Computational Fluid Dynamics (CFD) is the science of predicting momentum mass and heat transport by numerically solving a set of fundamental governing equations in one, two and three dimensions. Because of the computational intensity associated with CFD simulations, application of the code has historically been limited to the academic environment. However, over the past two decades, the cost of computing power has decreased substantially while the processing speed has increased exponentially. These developments have now made the application of CFD in the commercial environment feasible. Many commercial software models are available for CFD modelling. These include, but are not limited to Fluent, CFX and STAR-CD and have different degrees of sophistication in terms of graphical user interfaces and numerical solution techniques.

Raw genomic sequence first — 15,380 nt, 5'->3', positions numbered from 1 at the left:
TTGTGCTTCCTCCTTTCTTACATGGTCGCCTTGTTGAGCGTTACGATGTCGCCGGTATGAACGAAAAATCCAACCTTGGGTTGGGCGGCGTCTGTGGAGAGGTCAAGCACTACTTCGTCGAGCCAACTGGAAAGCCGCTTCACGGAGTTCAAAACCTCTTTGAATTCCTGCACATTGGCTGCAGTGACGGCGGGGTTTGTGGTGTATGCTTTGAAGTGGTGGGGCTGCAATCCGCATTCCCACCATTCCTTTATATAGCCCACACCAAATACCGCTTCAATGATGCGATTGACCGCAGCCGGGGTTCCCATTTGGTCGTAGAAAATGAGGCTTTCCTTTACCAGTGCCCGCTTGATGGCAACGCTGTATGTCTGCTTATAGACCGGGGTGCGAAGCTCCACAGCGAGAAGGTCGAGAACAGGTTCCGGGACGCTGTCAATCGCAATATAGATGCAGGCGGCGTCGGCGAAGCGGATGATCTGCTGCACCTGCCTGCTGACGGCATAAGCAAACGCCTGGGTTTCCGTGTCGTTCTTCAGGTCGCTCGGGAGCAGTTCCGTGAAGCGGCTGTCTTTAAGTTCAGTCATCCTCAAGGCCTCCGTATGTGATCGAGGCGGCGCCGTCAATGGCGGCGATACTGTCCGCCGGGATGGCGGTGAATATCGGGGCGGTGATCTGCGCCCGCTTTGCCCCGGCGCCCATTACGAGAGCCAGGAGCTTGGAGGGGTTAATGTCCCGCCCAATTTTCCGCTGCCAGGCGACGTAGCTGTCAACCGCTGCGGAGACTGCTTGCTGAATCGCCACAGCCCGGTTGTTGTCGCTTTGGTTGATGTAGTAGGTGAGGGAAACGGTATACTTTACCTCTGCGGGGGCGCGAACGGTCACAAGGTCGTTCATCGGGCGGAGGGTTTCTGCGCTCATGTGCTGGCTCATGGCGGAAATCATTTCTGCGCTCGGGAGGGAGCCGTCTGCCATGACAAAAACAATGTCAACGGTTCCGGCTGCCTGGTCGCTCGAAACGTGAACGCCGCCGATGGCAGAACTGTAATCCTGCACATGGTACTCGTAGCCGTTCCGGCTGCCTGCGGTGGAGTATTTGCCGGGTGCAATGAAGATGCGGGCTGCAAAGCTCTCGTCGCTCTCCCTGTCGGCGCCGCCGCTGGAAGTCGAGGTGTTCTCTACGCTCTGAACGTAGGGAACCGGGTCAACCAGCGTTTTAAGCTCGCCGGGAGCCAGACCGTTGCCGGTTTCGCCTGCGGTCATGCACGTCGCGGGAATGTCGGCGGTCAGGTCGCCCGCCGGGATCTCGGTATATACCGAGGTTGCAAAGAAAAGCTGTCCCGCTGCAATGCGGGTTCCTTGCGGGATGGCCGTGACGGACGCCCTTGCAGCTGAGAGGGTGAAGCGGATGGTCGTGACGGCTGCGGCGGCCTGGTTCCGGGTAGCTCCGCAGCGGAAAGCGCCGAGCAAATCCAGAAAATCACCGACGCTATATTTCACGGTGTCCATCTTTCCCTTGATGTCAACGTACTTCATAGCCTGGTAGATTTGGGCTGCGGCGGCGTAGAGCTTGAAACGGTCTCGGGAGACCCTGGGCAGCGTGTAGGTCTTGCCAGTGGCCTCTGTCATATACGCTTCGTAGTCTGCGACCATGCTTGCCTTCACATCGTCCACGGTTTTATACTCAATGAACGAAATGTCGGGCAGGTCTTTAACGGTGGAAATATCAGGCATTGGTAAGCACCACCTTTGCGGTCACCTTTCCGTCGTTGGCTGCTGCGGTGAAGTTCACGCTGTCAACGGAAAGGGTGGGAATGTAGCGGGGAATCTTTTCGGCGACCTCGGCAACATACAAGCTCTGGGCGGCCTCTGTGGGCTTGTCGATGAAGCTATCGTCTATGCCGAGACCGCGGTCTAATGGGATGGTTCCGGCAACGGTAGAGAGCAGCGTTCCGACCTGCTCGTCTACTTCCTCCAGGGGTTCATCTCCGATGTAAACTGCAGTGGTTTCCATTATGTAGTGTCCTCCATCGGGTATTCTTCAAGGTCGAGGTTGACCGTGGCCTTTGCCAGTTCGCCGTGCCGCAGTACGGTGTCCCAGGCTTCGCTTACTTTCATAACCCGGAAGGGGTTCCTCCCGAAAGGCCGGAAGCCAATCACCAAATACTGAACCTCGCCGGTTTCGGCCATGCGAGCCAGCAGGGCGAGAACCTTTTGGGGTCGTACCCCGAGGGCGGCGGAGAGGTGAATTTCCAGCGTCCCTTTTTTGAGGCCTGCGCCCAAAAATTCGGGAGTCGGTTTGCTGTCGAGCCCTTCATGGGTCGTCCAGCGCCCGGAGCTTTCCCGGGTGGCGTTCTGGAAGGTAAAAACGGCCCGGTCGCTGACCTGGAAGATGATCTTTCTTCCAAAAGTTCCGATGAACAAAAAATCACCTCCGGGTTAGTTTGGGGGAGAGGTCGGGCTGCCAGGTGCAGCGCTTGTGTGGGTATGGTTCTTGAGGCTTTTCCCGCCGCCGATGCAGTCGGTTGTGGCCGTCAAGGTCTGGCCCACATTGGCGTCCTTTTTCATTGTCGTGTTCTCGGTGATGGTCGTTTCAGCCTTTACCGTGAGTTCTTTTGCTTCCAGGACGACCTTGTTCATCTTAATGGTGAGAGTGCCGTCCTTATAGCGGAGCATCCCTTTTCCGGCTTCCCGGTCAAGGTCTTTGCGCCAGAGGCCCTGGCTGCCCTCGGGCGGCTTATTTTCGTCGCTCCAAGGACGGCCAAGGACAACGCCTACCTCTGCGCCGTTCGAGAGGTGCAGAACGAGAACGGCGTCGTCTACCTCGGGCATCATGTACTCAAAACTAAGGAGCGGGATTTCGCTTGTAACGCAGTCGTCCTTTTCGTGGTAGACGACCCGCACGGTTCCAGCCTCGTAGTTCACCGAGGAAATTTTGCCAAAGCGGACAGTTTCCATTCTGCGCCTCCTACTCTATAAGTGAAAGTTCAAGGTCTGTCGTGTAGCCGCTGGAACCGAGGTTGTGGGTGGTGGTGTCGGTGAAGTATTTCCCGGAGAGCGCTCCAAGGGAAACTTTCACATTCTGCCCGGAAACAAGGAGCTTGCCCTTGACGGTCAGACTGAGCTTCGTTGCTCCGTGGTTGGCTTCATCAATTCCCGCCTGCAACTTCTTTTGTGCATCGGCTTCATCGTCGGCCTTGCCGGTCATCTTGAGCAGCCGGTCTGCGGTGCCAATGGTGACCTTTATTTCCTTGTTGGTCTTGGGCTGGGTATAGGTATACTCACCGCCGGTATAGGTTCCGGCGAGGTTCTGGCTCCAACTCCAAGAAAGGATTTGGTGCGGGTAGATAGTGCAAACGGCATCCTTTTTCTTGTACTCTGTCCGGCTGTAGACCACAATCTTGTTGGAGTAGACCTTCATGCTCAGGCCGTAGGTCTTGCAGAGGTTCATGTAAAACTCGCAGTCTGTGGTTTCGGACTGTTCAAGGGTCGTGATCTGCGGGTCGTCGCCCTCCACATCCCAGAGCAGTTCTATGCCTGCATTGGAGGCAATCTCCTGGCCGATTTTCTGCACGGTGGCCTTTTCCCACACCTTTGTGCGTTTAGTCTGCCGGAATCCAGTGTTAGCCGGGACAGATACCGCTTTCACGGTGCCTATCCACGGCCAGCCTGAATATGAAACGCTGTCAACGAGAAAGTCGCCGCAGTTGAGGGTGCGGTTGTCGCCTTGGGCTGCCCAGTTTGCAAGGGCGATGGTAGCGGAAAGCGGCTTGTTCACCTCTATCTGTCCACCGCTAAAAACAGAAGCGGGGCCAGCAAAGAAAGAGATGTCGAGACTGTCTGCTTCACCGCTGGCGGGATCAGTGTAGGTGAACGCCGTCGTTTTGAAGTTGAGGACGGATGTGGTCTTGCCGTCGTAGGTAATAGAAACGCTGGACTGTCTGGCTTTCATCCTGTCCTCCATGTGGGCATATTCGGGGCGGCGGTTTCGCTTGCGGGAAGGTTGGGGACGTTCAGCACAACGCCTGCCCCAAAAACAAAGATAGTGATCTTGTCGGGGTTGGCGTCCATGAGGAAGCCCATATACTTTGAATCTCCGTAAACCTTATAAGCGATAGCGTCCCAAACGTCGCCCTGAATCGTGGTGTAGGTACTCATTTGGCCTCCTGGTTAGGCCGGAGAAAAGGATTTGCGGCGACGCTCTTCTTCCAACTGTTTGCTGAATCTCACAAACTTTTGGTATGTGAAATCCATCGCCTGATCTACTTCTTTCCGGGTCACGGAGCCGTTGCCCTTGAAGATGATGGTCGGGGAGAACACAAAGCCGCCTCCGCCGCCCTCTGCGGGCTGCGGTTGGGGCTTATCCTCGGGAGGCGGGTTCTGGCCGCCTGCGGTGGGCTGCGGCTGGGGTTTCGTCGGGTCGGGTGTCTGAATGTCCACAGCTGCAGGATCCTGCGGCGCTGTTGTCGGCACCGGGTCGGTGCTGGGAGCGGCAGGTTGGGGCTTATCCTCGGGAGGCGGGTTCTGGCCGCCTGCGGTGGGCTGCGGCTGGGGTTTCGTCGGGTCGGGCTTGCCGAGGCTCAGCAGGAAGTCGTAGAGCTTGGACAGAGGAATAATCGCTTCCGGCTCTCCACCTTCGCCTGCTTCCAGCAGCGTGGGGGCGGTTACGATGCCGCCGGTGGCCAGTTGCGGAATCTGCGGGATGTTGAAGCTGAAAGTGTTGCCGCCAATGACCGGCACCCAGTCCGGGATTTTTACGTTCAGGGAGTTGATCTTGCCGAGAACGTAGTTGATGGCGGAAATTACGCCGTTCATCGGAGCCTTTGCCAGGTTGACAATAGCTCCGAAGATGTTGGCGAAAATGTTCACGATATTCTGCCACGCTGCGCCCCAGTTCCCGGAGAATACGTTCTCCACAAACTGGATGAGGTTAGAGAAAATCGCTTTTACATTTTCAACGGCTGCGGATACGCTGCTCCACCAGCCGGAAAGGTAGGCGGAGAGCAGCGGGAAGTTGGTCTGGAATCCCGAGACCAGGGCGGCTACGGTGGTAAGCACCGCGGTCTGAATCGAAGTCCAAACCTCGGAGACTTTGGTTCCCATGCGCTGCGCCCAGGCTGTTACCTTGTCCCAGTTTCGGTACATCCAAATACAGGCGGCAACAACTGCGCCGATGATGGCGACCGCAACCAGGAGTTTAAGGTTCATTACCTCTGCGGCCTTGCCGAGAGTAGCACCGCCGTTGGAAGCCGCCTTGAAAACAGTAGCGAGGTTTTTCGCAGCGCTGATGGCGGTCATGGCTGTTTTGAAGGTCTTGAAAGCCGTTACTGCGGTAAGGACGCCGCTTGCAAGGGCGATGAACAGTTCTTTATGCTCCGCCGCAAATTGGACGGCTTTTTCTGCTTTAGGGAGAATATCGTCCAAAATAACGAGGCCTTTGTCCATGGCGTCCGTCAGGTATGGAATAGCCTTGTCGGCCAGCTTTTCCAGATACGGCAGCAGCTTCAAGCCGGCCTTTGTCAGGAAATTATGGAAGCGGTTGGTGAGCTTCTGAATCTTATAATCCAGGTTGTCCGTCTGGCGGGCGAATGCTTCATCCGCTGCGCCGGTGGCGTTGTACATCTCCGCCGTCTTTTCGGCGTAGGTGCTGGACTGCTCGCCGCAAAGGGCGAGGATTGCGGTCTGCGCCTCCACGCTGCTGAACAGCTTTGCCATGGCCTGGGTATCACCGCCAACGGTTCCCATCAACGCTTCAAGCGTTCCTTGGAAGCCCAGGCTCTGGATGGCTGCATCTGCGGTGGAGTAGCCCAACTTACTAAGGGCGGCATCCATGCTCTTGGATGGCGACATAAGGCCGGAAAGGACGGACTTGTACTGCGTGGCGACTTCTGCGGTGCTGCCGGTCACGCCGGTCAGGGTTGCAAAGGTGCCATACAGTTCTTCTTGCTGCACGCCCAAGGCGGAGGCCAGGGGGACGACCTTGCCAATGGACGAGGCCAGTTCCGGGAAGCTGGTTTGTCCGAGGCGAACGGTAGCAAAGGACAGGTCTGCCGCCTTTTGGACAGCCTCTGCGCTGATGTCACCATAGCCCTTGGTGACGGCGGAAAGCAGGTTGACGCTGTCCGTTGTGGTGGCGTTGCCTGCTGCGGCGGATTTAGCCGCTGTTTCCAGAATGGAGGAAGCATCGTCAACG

In this study the commercial CFD code, Fluent, was applied in the design of three pump stations. Pump stations are usually designed using the heuristic method, but when the application of these methods becomes vague it may be necessary to employ CFD to reduce uncertainty in predicting performance efficiency. Typical heuristic design limits may include prediction of flow patterns on approach to the pump intakes, the minimum drawdown levels for safe operation, extent of air entrainment and the formation of potential dead spaces. Simulated outputs from the case studies showed that the CFD code provided a functional estimation of free surface and submerged vortex formation, excessive pre-swirl of flow entering the pump, non-uniform distribution of velocity on the impeller eye and entrainment of air bubbles which was then used during the design process to reduce operating costs and risk as well as improve efficiency.